What is Botox?
Botox is an FDA-approved treatment that weakens muscle movement and thereby has many cosmetic applications and even functional ones. For cosmetic purposes, Botox is very popular to treat and prevent lines and wrinkles on the forehead, upper face, crow’s feet, and more. This facial rejuvenation procedure provides incredible, natural results and is popular among both men and women.
Botox can create a dramatic yet natural enhancement to dynamic facial wrinkles (wrinkles caused by repetitive movement). To diminish the appearance of these dynamic lines and wrinkles, Botox is injected to relax muscles and soften the overlying skin. This injection is most commonly placed between the eyebrows to treat the “11” lines, on the crow’s feet at the corner of the eyes, and throughout the forehead for horizontal forehead lines. The injections may also be performed in underarms, palms, or soles for excessive sweating. Other common uses are for chronic migraine headaches, amongst other applications.
Neuromodulator injections such as Botox are individualized to every client, depending on your needs and desires. These treatments cannot stop the aging process. However, they can temporarily diminish the appearance of wrinkles caused by certain muscle groups. In fact, neuromodulator injections such as Botox are best begun in the early 20s to prevent wrinkle formation. Botox injections may be performed as an isolated procedure or as an adjunct to a non-surgical or surgical intervention (dermal filler injections, browlift, facelift, etc.).
What Types of Neuromodulators are there?
Botox is classified as a medication called “neuromodulators” and has become perhaps the most popular cosmetic treatment worldwide today. There are multiple neuromodulators available on the market today with Botox being the first and most recognized one. Other similar neuromodulators are Dysport, Xeomin, and Jeuveau. All four neuromodulators work via the same mechanism with very similar clinical effects even though subtle differences exist between the four compounds. Even though the FDA-approval varies slightly among these medications, they are often used interchangeably for the same purpose. Should you want to learn more about these products, please discuss with Dr. Walker what the differences between these compounds are and which substance may be best suited for you.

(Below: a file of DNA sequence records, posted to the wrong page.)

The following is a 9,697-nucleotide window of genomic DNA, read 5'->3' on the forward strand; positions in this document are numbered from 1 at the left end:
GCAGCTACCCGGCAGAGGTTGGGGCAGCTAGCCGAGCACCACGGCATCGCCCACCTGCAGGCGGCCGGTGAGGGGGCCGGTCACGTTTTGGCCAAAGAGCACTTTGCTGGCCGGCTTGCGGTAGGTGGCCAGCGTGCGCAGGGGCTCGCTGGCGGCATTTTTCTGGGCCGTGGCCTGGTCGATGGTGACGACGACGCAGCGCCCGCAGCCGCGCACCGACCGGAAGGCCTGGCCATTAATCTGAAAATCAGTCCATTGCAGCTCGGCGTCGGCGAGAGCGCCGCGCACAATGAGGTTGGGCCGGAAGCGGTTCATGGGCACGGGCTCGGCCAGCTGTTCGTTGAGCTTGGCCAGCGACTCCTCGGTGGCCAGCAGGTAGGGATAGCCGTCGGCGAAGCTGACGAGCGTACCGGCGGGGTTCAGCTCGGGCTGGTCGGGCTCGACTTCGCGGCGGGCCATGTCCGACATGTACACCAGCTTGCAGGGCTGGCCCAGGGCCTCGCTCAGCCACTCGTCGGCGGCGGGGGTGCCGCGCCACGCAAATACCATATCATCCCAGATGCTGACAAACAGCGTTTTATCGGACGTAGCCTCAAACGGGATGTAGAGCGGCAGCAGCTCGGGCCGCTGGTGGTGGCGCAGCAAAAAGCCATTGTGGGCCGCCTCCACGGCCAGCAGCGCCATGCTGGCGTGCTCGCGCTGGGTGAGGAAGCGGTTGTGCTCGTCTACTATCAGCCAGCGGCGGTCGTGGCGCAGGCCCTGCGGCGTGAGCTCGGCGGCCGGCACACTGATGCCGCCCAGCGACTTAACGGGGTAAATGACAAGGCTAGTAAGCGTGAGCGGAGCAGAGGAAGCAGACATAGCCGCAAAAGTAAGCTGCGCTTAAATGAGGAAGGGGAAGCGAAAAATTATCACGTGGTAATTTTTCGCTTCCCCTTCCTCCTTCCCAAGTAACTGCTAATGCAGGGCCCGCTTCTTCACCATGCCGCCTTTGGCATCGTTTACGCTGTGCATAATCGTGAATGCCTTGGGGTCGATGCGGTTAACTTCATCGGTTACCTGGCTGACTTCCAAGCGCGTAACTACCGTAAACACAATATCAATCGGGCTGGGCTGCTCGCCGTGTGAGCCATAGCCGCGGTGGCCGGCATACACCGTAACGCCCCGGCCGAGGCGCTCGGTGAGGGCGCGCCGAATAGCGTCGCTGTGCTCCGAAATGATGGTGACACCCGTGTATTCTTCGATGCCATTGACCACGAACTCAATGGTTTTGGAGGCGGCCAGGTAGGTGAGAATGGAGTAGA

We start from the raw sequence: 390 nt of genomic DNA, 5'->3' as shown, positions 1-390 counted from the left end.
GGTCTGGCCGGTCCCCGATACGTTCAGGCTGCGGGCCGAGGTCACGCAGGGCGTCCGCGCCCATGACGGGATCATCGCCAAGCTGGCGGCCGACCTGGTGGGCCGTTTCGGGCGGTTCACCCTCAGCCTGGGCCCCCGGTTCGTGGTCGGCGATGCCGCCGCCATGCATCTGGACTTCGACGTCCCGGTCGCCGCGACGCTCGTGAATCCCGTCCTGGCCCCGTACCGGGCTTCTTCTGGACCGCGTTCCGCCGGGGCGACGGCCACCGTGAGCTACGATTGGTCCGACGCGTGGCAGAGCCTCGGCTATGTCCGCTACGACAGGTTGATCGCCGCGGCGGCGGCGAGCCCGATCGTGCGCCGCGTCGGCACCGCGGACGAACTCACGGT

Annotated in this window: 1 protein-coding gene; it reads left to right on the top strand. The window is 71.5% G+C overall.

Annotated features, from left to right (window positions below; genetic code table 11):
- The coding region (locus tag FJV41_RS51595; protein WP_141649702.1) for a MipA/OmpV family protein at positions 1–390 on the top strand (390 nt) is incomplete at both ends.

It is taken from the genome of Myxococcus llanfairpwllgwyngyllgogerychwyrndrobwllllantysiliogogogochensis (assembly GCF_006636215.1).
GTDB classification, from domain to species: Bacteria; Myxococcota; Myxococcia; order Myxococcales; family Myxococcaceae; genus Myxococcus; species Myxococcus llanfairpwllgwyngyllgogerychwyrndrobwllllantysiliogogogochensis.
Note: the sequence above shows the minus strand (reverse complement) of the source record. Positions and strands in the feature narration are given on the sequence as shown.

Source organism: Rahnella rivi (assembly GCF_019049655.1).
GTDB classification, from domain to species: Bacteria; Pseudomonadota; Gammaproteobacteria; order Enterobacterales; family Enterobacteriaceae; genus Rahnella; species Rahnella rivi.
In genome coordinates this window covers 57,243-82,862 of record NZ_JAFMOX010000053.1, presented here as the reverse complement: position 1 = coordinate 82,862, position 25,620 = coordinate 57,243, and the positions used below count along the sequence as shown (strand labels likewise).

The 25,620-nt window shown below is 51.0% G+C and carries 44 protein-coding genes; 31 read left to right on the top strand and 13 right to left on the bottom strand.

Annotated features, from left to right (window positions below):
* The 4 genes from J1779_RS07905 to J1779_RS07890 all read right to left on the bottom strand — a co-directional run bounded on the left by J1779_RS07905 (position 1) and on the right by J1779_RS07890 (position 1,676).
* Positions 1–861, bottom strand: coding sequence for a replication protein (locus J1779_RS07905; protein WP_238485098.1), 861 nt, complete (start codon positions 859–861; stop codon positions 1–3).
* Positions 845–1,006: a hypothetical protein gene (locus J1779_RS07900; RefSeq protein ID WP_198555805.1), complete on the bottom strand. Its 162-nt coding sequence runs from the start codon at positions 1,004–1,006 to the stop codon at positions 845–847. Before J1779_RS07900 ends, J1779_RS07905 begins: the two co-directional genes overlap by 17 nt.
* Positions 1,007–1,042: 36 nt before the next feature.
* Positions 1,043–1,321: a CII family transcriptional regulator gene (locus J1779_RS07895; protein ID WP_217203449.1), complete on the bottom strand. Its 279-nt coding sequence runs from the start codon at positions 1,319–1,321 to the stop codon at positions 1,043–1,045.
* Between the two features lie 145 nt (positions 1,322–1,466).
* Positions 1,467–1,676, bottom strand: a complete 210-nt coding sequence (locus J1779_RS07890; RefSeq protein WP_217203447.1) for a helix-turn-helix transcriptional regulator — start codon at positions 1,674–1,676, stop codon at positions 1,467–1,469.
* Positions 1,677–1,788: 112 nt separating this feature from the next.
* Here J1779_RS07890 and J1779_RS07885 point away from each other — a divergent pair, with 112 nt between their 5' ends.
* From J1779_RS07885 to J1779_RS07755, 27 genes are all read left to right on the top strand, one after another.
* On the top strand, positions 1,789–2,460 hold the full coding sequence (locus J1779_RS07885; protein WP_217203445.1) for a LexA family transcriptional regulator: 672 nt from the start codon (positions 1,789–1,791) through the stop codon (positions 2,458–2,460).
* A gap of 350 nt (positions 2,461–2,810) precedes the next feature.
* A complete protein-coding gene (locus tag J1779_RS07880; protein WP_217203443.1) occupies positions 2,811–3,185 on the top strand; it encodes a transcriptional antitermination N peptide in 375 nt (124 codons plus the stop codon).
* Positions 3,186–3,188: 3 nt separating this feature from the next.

Botox Cosmetic is FDA-approved for the treatment of crow’s feet, frown lines between the eyebrows (commonly called the “11 lines”), and forehead lines. Not only do injections in those areas decrease wrinkles, but they also lead to a subtle but favorable brow elevation if administered properly, contributing to a more refreshed look. All other areas of the face and neck, such as the lower eyelids or neck bands, may be treated safely with Botox in an “off-label” fashion. Botox is also approved by the FDA to treat many other conditions involving excessive sweating of the underarms and hands (hyperhidrosis), chronic migraine headaches, crossed eyes (strabismus), eyelid spasm (blepharospasm), cervical dystonia (stiff neck), musculoskeletal pain disorders, motor disorders of the facial nerve (VII cranial nerve), and most recently, urinary incontinence.
Dysport is FDA-approved to treat moderate to severe frown lines between the eyebrows and cervical dystonia (neck stiffness). Other areas of the face and neck, such as crow’s feet wrinkles, forehead lines, and neck bands, may be treated with Dysport in an “off-label” fashion.
Xeomin is FDA-approved to treat moderate to severe frown lines between the eyebrows and cervical dystonia (neck stiffness). Other areas of the face and neck, such as crow’s feet wrinkles, forehead lines, and neck bands, may be treated with Xeomin in an “off-label” fashion.
Jeuveau is FDA-approved to treat moderate to severe frown lines between the eyebrows and cervical dystonia (neck stiffness). Other areas of the face and neck, such as crow’s feet wrinkles, forehead lines, and neck bands, may be treated with Jeuveau in an “off-label” fashion.